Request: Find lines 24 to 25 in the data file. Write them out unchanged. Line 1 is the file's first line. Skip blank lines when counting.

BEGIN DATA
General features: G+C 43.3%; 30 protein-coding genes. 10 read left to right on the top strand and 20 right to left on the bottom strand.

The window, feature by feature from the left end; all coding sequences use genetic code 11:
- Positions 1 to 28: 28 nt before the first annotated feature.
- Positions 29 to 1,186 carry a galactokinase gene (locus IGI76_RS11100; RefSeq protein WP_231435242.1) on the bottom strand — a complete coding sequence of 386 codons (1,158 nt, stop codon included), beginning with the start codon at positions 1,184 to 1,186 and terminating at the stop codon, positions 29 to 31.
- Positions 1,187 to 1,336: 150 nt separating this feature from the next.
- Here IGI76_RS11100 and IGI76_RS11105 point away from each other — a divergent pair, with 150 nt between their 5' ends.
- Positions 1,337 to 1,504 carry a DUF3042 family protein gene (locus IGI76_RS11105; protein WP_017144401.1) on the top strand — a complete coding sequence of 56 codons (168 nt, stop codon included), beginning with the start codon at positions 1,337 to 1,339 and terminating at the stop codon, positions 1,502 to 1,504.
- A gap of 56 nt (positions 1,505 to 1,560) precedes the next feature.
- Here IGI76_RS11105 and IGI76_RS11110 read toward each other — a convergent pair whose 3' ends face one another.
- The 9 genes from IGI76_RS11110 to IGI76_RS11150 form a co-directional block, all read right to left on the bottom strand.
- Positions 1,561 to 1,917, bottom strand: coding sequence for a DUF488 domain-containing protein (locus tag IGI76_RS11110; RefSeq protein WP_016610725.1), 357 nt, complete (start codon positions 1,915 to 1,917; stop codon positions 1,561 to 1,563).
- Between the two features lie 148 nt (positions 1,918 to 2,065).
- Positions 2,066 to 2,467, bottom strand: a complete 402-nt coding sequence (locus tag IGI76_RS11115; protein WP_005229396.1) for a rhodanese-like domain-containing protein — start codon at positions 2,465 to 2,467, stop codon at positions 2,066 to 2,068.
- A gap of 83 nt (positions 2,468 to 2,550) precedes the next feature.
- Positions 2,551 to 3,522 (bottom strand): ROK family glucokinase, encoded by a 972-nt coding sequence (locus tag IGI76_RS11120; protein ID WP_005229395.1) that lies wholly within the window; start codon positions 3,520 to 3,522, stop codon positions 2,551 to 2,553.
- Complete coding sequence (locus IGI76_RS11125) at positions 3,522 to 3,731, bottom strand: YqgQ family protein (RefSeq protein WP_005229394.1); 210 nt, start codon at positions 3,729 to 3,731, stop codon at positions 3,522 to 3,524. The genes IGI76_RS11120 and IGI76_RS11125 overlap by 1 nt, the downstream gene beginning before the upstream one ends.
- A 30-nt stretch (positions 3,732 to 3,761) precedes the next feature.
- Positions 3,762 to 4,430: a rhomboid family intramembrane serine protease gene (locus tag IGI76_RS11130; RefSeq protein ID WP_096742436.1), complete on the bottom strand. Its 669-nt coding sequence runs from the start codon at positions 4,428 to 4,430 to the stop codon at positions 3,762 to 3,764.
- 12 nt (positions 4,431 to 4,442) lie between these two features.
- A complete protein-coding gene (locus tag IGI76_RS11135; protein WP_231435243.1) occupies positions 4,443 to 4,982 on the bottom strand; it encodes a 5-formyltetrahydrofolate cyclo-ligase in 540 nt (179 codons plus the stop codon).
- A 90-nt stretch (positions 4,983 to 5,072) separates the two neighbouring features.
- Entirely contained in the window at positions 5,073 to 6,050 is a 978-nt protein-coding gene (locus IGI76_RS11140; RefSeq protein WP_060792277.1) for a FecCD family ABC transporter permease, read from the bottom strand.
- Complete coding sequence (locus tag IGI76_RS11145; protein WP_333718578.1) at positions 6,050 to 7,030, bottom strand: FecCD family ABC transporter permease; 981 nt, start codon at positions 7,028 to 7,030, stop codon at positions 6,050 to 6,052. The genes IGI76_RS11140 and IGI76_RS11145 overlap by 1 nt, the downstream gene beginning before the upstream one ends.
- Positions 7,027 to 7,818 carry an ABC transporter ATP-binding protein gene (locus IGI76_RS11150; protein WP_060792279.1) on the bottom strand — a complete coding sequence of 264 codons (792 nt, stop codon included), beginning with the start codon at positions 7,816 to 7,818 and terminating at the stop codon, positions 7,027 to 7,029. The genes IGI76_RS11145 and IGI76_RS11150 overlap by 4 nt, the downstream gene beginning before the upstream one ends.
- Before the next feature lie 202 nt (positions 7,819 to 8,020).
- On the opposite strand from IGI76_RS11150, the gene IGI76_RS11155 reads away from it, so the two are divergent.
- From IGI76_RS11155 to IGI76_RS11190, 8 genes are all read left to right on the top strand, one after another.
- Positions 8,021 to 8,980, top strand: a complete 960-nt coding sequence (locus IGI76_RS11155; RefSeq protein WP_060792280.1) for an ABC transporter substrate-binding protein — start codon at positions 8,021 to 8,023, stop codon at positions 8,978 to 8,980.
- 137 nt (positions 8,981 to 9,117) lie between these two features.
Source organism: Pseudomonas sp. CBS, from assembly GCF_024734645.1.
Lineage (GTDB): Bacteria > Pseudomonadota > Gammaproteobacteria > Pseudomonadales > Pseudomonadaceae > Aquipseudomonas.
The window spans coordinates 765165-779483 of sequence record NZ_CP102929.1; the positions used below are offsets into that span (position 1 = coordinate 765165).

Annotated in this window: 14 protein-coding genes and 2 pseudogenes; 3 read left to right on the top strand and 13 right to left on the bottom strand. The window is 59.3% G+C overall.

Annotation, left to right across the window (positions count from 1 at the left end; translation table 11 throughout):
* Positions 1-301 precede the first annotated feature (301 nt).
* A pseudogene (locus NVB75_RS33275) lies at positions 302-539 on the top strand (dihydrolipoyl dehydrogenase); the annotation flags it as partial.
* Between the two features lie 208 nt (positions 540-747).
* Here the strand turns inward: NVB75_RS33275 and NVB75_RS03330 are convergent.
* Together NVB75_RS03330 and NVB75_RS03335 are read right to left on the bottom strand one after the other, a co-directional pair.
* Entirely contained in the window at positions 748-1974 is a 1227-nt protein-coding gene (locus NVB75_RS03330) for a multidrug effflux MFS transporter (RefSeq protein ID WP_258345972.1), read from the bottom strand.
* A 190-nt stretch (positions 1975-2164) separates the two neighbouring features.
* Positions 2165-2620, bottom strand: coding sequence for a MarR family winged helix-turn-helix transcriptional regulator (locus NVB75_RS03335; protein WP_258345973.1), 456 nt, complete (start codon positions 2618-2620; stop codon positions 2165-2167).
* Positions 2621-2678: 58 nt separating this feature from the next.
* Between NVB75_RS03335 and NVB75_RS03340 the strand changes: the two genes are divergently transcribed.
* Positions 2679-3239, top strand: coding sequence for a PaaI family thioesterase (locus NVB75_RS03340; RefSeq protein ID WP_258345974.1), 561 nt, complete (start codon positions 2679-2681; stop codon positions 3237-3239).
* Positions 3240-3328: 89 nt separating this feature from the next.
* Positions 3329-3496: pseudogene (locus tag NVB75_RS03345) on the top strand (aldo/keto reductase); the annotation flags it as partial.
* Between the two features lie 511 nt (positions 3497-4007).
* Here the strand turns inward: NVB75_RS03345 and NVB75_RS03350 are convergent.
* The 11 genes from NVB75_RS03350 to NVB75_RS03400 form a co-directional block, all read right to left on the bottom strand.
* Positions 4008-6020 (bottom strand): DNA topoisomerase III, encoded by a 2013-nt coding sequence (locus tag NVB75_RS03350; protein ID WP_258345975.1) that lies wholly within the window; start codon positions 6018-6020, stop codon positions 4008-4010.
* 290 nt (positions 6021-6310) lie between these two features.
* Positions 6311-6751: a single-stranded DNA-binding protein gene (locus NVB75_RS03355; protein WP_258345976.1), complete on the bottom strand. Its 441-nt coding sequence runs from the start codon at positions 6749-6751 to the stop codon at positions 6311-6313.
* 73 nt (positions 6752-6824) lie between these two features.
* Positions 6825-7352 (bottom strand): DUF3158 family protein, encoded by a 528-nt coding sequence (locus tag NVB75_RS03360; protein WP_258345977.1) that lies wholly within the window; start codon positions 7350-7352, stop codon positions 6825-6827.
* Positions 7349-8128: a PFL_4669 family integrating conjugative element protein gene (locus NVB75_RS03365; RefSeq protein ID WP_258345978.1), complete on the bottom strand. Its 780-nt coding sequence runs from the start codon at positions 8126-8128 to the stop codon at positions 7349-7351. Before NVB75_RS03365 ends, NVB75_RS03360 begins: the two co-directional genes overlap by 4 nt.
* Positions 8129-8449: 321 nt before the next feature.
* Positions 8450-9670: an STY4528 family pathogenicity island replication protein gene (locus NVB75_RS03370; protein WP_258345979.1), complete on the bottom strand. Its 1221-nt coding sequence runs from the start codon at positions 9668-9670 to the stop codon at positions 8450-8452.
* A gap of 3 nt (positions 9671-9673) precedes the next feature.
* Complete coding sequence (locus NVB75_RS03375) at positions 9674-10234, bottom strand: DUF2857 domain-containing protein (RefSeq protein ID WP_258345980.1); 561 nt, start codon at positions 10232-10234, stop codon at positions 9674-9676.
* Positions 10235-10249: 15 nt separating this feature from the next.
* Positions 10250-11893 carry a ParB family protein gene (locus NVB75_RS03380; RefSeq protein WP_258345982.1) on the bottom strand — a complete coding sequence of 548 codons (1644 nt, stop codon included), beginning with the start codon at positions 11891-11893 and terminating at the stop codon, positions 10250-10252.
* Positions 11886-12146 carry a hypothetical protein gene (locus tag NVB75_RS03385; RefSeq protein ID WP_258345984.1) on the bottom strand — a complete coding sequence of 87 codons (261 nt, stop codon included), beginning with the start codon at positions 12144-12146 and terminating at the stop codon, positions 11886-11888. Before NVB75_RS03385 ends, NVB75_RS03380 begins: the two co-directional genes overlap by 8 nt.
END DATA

- Positions 7,027 to 7,818 carry an ABC transporter ATP-binding protein gene (locus IGI76_RS11150; protein WP_060792279.1) on the bottom strand — a complete coding sequence of 264 codons (792 nt, stop codon included), beginning with the start codon at positions 7,816 to 7,818 and terminating at the stop codon, positions 7,027 to 7,029. The genes IGI76_RS11145 and IGI76_RS11150 overlap by 4 nt, the downstream gene beginning before the upstream one ends.
- Before the next feature lie 202 nt (positions 7,819 to 8,020).